November 9, 2016
Presenter: Ashley Graves, M.Ed., Project Development Specialist, Center for Schools and Communities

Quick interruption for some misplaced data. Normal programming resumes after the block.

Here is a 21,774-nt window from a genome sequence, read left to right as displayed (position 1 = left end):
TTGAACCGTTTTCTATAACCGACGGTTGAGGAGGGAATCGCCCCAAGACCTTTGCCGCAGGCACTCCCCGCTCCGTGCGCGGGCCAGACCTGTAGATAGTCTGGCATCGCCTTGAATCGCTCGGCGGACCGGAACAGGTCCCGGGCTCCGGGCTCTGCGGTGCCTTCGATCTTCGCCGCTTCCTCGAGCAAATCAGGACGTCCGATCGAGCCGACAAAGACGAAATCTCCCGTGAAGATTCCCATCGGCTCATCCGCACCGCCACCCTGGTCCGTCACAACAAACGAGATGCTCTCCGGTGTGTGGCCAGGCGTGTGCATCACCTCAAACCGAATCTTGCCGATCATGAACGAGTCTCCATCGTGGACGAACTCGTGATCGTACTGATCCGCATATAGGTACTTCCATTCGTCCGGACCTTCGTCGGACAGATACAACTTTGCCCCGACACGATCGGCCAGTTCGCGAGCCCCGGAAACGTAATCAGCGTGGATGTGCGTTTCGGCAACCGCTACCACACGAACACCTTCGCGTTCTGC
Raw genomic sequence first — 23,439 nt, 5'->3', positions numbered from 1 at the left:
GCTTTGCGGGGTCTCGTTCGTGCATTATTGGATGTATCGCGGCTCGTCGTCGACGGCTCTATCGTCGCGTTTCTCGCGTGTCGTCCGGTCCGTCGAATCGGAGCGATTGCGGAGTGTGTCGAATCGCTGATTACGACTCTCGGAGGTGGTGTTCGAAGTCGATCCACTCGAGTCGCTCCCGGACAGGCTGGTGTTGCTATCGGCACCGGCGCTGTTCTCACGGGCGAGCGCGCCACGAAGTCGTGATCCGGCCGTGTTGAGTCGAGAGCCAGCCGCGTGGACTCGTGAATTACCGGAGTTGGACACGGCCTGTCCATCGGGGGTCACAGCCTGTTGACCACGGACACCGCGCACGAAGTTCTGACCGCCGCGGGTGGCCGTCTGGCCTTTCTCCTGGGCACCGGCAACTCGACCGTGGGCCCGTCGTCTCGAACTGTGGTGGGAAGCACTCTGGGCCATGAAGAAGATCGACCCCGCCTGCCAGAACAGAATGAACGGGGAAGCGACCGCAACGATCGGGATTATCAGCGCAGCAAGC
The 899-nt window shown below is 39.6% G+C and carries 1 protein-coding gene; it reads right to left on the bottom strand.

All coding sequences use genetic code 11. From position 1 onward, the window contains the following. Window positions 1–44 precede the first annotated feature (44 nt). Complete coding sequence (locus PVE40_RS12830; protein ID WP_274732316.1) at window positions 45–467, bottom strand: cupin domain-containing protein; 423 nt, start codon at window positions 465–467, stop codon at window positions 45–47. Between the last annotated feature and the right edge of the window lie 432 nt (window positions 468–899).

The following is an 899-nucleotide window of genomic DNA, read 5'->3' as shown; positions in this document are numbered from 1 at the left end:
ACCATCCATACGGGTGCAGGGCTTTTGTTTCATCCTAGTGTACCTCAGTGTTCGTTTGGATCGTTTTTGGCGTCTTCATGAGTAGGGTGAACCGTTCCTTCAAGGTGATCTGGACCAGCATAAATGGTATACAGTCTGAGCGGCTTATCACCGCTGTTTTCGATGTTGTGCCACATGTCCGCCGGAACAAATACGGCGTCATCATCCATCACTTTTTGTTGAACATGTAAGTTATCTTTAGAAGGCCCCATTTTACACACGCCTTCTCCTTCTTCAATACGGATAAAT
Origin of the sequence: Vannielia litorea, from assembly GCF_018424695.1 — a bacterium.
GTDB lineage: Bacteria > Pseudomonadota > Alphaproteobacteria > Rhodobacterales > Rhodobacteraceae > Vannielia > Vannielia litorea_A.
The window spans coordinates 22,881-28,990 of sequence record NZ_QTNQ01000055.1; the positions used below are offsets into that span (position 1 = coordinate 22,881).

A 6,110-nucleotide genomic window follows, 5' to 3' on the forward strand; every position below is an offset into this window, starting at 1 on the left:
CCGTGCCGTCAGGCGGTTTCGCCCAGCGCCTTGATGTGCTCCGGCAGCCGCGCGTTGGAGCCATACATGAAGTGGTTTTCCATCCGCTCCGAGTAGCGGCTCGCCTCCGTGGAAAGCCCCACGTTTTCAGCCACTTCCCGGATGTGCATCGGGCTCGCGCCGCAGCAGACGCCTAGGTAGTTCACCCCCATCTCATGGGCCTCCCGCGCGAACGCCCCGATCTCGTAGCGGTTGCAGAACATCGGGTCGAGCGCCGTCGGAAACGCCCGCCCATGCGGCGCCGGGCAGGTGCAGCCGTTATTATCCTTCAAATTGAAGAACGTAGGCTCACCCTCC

Session Description: In this session, participants will learn about the mechanism of injury, signs and symptoms, and the impact of a traumatic brain injury (TBI) on the developing brain. Each year over a half a million children under the age of fourteen visit the emergency department for a traumatic brain injury (TBI). Among children ages 0 to 14, it has been estimated that each year, approximately 2,600 deaths and 37,000 hospitalizations occur as a result of TBI. While the symptoms of a brain injury in children are similar to the symptoms experienced by adults, the functional impact can be very different. The brain of a child is continuing to develop. The assumption used to be a child with a brain injury would recover better than an adult because there was more “plasticity” in a younger brain. More recent research has shown that this is not the case. A brain injury actually has a more devastating impact on a child than an injury of the same severity has on a mature adult. Children are active and falls are the most common mechanism of injury. Deciding whether a child who has hit his or her head needs an immediate concussion assessment can be difficult. Young children may have the same concussion symptoms as older children, but they do not express them in the same way. Learning how to prevent concussions and when to seek treatment can have a lasting impact on a family.